The whole family gets involved in Daisy Graze as we love walking and the outdoor life, so anything found while out maybe used to create something that packs a punch of flavour.
It starts in early spring with the pungent smell of the Wild garlic that grows in abundance around my village Dinas Powys. This is added to rape Seed oil to capture the flavour for the rest of the year. It makes an amazing garlic bread, is great for a stir fry or used in a salad dressing.
As the year progresses the soft fruit that Britain is so well known for starts to appear in the wild as well as in the Daisy Graze garden. The jam making begins. Jam and Jelly choices expand as the seasons change from strawberry to raspberry through to greengage, gooseberry and damsons in the autumn.
As autumn develops then pears and medlars are used, ripening alongside the abundance of apples. Such variety and choice and they play a huge part in what Daisy Graze is and does.
Sharp cooking apples form the base of Biglis Farmhouse Apple Jelly made to my grandmother’s recipe, as well as luring you into the Daisy Graze Ogof y Ddraig Chilli Apple Jelly before the heat of the Scotch Bonnet Peppers hits you between the eyes.
Crab apples make the delicious Crab Apple Jelly that is great on hot toast, used to glaze a fruit tart or to accompany a really mature Welsh cheddar.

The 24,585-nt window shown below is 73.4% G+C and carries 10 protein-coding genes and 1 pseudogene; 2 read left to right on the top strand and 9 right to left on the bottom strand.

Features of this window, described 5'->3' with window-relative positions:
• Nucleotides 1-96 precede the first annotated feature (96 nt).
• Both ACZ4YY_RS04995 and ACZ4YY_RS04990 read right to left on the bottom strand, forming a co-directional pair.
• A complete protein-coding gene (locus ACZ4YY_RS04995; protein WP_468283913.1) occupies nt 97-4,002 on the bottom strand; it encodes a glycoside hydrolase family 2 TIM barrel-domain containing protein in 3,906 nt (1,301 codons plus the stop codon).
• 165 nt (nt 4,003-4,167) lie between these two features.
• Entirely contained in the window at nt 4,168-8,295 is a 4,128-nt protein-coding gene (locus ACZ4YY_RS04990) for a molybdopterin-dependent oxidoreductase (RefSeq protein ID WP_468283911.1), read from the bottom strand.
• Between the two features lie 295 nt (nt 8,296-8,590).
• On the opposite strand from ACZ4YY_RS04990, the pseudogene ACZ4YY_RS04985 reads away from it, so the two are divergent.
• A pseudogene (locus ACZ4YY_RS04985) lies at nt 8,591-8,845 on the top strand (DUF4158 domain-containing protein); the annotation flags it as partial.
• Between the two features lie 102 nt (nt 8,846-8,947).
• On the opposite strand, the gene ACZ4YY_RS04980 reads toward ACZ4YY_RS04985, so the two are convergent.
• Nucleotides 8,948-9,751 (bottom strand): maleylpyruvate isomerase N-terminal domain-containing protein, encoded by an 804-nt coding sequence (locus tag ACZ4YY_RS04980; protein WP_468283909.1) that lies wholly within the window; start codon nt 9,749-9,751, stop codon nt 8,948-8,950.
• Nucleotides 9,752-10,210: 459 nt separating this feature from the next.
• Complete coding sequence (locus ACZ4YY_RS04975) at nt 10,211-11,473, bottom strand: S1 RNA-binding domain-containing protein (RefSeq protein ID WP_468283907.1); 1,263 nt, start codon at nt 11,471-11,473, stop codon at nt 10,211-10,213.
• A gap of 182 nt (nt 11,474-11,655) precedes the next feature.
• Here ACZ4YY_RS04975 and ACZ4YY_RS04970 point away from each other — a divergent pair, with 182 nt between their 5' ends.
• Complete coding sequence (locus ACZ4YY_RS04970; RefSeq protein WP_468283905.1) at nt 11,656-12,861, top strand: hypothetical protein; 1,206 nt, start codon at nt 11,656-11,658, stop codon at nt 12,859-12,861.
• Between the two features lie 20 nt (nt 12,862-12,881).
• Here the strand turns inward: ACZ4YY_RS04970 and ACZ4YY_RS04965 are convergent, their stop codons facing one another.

Ancient apple varieties collected from a local wildlife group’s (Wenvoe) orchards. These add depth of flavour to Pear and Apple chutney, Dolrhanog Autumn chutney and blackcurrants or damsons with apple jams.
From the Daisy Graze vegetable patch comes beetroot to make the smoky yet sweet Spiced Beetroot and Orange Chutney. Its full of coriander seeds and great with a homemade Sausage roll.
Finally winter arrives and the Christmas preparations start. Quince Jelly with its delicate perfume is a must with seasonal cheeses. Not forgetting Glenn and Mark’s Christmas chutney (Glenn Griffith butcher), full of cranberries and mulled wine spices ideal for the festive table.
To find out more about Daisy Graze visit their website daisygraze.co.uk